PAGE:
Indian company Sandeep Metalcraft is supplying fuzes to the Myanmar military, through the Myanmar arms broker, Creative Exploration Ltd (formerly mySpace International or My Space International Company Limited).
On March 25, 2022, Sandeep Metalcraft shipped 3000 fuses to Creative Exploration, with a reported value of US$276,941. Sandeep Metalcraft’s website advertises fuzes designed for use in bombs and artillery and claims to be a “primary supplier” to defence markets in India and around the world, listing the USA, South Africa, Israel and Germany as countries it exports to.
Fuzes are devices that cause detonation in bombs and artillery. India is a member of the Wassenaar Arrangement and is expected to apply export controls on ammunition, which include fuzes, sensors and initiation devices. India has obligations under international humanitarian and human rights law to not transfer weapons when there is an expectation they could be used in violation of the Geneva Conventions, or to aid and abet atrocity crimes. India is not a party to the Arms Trade Treaty.
Sandeep Metalcraft is a registered vendor of India’s Ministry of Defence for the production of fuzes, through the Ordnance Factory Board (OFB), which was recently restructured.
The March 2022 shipment is the third from Sandeep Metalcraft on record, according to the trade database, Panjiva. In June 2020, 1,000 fuzes were also sent to Creative Exploration (then known as mySpace). In 2019, 5 fuzes were shipped, which may have been samples.
While the 2020 and 2022 shipments did not indicate the specifications of fuzes sent, the 2019 shipment specified the items as time mechanical fuze 447, designed for 84mm recoilless rifles, such as Saab Group’s Carl Gustaf rifles. The Myanmar military has Carl Gustaf recoilless rifles in its arsenal.
Sandeep Metalcraft describes fuze 447 as “sophisticated”, with 127 components. According to the product description, “the time for functioning of the fuze is easily set by the soldier which makes the ammunition function in air burst mode, at a pre-set time.”
The Myanmar military has used 84mm artillery in ethnic areas. Karen News reported in April that 84mm Carl Gustaf rounds were used in attacks in the Lay Kay Kaw area.
Saab Group, a Swedish corporation, has had a technology partnership with India’s Ordnance Factory Board for the Carl Gustaf system for more than forty years.
In response to questions from Justice For Myanmar, a Saab spokesperson commented, “We take such claims seriously as we require our supply chain and licensees to strictly adhere to international regulations and national controls on the production and export of defence equipment. We have no business relationship with [Sandeep Metalcraft] and will contact our Indian counterparts for clarification on this matter and to determine if any further action is required."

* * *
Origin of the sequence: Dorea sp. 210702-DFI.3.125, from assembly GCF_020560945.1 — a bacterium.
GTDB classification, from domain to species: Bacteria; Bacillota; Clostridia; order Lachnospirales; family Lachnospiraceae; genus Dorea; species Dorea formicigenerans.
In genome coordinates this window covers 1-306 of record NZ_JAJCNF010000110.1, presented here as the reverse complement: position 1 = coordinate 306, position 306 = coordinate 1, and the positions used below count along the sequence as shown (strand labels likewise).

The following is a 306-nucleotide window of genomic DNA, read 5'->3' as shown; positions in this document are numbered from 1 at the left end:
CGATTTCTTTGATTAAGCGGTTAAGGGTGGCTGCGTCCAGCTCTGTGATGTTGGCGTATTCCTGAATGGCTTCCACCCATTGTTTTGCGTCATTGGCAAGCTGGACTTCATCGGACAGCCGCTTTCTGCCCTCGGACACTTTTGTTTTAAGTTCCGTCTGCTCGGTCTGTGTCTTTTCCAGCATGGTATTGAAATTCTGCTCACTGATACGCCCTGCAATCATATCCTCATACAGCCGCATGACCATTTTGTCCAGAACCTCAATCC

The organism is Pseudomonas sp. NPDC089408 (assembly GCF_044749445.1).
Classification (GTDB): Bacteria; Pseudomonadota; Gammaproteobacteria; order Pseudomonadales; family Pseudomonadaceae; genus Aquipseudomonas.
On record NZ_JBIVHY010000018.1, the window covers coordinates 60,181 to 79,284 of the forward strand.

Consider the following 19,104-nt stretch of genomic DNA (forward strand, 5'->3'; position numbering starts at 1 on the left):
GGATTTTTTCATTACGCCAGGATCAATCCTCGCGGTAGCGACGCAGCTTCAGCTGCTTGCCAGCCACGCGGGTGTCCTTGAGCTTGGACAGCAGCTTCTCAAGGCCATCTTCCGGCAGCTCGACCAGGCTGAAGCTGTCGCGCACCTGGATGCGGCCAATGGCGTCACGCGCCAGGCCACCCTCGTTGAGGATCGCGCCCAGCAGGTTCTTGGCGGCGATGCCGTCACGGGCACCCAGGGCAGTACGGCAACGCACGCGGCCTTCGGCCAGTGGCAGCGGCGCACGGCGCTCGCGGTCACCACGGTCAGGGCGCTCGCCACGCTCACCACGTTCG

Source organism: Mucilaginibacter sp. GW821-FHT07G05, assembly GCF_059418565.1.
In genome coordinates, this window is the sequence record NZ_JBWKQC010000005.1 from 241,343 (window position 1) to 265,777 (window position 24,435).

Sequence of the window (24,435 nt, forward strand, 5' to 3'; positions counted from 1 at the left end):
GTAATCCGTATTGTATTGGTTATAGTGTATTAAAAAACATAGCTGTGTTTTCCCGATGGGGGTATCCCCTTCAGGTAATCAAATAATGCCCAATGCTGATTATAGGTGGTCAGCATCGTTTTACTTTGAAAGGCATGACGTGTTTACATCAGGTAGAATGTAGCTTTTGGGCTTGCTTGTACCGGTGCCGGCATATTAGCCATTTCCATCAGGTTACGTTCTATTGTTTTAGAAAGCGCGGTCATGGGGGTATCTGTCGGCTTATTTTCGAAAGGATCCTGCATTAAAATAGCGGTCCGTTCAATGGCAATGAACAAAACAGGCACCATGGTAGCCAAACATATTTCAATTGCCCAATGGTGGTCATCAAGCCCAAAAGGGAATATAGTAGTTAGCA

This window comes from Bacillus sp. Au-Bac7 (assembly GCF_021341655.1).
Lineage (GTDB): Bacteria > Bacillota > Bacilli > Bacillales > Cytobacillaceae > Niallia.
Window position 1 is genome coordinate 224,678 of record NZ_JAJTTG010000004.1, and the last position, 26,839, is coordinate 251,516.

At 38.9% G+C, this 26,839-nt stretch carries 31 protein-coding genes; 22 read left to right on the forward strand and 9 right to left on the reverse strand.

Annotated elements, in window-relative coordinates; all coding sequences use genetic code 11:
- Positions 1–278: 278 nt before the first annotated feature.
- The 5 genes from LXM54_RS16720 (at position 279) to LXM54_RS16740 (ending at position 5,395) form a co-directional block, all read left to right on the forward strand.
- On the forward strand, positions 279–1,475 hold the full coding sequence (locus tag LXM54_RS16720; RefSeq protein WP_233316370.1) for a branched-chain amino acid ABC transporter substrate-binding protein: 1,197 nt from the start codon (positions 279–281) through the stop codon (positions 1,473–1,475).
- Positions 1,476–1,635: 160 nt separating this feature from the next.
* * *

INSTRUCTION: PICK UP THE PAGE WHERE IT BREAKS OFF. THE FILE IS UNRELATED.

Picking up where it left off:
Saab did not respond to questions on whether FFV 447 would require a Saab licence to be produced, and whether Saab's licence production agreements with Indian companies prohibit or restrict onward exports from India to other countries.
Sweden has investigated earlier transfers of Carl Gustaf rifles from India to Myanmar, circumventing the EU arms embargo and, in 2012, asked India to explain how Swedish weapons had ended up in Myanmar.
The latest shipment of fuzes comes as the Myanmar military continues to commit war crimes and crimes against humanity, including through indiscriminate shelling and airstrikes. Since the military’s illegal coup attempt, an estimated 691,000 people have been displaced. Over 2,000 people have been murdered by the junta, with more than 14,500 arrested.
Fuzes exported to Myanmar directly support the Myanmar military’s indiscriminate attacks. Sandeep Metalcraft’s 2019 and 2020 shipments, predating the military’s coup attempt, came as the military was committing atrocity crimes in Arakan and Chin States.
By allowing the export of fuzes and other arms to the Myanmar military, the Indian government is deepening its complicity in the Myanmar military’s atrocity crimes.
Who is Creative Exploration/mySpace International?
According to a source with knowledge of the arms trade, Creative Exploration (formerly mySpace International) has been a leading supplier of the Myanmar police, as well as an arms dealer for the Ministry of Defence. The Ministry of Home Affairs has awarded the company a number of Myanmar Police Force Tenders from 2017-2021
Creative Exploration is owned by Dr Kyaw Kyaw Htun and his wife, Zar Phyu Tin Soe, the daughter of a former military officer who was Myanmar’s ambassador to Russia. Kyaw Kyaw Htun is a former military officer and graduate from the Defence Services Technological Academy. He did a PhD in Russia, likely affiliated with the Institute of Nuclear Physics at Moscow State University, where a person with the same name co-authored a number of articles between 2006 and 2008 on photonuclear reactions.